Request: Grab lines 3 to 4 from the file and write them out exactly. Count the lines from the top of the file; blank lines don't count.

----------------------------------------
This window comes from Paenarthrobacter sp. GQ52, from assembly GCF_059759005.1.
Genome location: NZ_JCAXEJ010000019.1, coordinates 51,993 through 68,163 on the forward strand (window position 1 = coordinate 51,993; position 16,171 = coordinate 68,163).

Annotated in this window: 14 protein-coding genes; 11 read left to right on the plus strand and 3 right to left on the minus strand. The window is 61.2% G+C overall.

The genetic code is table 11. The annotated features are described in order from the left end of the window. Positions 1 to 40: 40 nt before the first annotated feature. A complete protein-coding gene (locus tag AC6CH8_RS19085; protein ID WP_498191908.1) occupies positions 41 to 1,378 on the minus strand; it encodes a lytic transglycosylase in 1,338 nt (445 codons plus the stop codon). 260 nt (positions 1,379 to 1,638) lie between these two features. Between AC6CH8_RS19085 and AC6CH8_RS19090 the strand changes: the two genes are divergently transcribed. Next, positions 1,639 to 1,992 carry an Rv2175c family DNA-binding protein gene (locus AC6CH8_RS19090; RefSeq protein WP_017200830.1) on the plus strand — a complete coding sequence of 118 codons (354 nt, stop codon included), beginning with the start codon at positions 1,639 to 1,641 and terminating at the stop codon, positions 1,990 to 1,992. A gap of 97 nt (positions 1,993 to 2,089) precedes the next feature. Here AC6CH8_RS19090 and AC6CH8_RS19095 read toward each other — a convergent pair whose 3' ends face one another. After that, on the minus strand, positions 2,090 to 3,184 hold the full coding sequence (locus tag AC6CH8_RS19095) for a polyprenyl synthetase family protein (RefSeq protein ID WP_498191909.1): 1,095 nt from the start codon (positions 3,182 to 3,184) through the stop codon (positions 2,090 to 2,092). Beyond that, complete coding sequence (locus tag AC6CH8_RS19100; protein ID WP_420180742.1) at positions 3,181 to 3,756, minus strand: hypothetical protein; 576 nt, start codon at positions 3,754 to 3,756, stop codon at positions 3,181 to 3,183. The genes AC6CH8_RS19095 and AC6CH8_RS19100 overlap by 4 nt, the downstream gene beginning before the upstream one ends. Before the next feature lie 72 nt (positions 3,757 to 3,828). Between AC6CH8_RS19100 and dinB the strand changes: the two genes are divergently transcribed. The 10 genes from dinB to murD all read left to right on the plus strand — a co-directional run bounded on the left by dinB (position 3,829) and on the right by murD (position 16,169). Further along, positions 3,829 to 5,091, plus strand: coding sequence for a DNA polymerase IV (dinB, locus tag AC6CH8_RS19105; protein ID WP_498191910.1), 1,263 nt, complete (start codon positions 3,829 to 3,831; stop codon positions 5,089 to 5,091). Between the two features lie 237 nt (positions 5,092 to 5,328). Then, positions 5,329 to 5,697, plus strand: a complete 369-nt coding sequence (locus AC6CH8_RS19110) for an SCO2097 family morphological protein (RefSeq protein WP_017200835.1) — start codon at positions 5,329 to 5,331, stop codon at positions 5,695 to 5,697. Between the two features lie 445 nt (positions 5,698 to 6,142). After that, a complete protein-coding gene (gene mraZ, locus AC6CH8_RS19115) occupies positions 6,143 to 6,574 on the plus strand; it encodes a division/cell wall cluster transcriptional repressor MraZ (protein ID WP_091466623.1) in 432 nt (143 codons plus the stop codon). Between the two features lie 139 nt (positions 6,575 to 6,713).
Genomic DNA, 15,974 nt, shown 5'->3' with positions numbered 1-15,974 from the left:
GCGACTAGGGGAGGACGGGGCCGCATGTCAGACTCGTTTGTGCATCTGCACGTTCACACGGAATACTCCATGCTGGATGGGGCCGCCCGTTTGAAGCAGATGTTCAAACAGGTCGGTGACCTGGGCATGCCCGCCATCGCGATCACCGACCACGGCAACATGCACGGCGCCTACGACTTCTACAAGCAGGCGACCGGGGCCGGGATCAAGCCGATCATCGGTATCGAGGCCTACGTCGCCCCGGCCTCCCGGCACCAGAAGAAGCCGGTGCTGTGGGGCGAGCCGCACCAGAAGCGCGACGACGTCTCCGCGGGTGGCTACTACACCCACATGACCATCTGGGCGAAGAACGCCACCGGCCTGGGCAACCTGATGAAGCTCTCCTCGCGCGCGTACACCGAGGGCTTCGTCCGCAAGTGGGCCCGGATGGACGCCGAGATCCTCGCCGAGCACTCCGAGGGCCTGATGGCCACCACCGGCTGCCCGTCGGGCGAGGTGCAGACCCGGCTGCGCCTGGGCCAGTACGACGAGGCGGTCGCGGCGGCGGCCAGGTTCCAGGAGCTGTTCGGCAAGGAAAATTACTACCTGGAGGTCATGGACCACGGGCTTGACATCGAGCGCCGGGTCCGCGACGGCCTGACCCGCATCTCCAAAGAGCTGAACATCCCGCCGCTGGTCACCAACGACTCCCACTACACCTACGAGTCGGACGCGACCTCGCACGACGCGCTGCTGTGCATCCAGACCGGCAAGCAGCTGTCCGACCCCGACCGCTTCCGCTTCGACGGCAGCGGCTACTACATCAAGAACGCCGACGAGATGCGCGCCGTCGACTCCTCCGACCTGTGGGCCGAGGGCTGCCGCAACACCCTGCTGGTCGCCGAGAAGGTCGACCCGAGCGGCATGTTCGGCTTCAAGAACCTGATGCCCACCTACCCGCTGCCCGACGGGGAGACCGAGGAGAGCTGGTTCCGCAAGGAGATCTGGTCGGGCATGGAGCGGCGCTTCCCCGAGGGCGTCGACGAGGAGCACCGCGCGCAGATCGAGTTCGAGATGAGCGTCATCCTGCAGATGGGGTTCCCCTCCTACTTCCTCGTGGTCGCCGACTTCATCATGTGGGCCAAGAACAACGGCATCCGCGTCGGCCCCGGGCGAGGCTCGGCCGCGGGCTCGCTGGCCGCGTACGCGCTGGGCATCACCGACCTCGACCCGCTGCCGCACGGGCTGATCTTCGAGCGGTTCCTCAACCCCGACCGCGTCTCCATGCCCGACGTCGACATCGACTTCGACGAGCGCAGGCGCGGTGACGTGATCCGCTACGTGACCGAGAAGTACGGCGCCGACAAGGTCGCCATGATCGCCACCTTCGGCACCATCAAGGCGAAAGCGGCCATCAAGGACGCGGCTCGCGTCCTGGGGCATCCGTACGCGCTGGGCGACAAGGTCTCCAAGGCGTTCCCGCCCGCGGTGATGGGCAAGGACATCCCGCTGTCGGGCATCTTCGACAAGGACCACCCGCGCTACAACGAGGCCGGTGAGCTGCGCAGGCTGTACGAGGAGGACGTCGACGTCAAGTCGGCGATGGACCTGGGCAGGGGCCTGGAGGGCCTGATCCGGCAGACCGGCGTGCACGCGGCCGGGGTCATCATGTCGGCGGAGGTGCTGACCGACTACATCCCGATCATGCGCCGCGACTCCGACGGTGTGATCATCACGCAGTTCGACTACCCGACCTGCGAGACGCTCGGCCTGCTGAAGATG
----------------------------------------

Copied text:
Annotated in this window: 14 protein-coding genes; 11 read left to right on the plus strand and 3 right to left on the minus strand. The window is 61.2% G+C overall.

The genetic code is table 11. The annotated features are described in order from the left end of the window. Positions 1 to 40: 40 nt before the first annotated feature. A complete protein-coding gene (locus tag AC6CH8_RS19085; protein ID WP_498191908.1) occupies positions 41 to 1,378 on the minus strand; it encodes a lytic transglycosylase in 1,338 nt (445 codons plus the stop codon). 260 nt (positions 1,379 to 1,638) lie between these two features. Between AC6CH8_RS19085 and AC6CH8_RS19090 the strand changes: the two genes are divergently transcribed. Next, positions 1,639 to 1,992 carry an Rv2175c family DNA-binding protein gene (locus AC6CH8_RS19090; RefSeq protein WP_017200830.1) on the plus strand — a complete coding sequence of 118 codons (354 nt, stop codon included), beginning with the start codon at positions 1,639 to 1,641 and terminating at the stop codon, positions 1,990 to 1,992. A gap of 97 nt (positions 1,993 to 2,089) precedes the next feature. Here AC6CH8_RS19090 and AC6CH8_RS19095 read toward each other — a convergent pair whose 3' ends face one another. After that, on the minus strand, positions 2,090 to 3,184 hold the full coding sequence (locus tag AC6CH8_RS19095) for a polyprenyl synthetase family protein (RefSeq protein ID WP_498191909.1): 1,095 nt from the start codon (positions 3,182 to 3,184) through the stop codon (positions 2,090 to 2,092). Beyond that, complete coding sequence (locus tag AC6CH8_RS19100; protein ID WP_420180742.1) at positions 3,181 to 3,756, minus strand: hypothetical protein; 576 nt, start codon at positions 3,754 to 3,756, stop codon at positions 3,181 to 3,183. The genes AC6CH8_RS19095 and AC6CH8_RS19100 overlap by 4 nt, the downstream gene beginning before the upstream one ends. Before the next feature lie 72 nt (positions 3,757 to 3,828). Between AC6CH8_RS19100 and dinB the strand changes: the two genes are divergently transcribed. The 10 genes from dinB to murD all read left to right on the plus strand — a co-directional run bounded on the left by dinB (position 3,829) and on the right by murD (position 16,169). Further along, positions 3,829 to 5,091, plus strand: coding sequence for a DNA polymerase IV (dinB, locus tag AC6CH8_RS19105; protein ID WP_498191910.1), 1,263 nt, complete (start codon positions 3,829 to 3,831; stop codon positions 5,089 to 5,091). Between the two features lie 237 nt (positions 5,092 to 5,328). Then, positions 5,329 to 5,697, plus strand: a complete 369-nt coding sequence (locus AC6CH8_RS19110) for an SCO2097 family morphological protein (RefSeq protein WP_017200835.1) — start codon at positions 5,329 to 5,331, stop codon at positions 5,695 to 5,697. Between the two features lie 445 nt (positions 5,698 to 6,142). After that, a complete protein-coding gene (gene mraZ, locus AC6CH8_RS19115) occupies positions 6,143 to 6,574 on the plus strand; it encodes a division/cell wall cluster transcriptional repressor MraZ (protein ID WP_091466623.1) in 432 nt (143 codons plus the stop codon). Between the two features lie 139 nt (positions 6,575 to 6,713).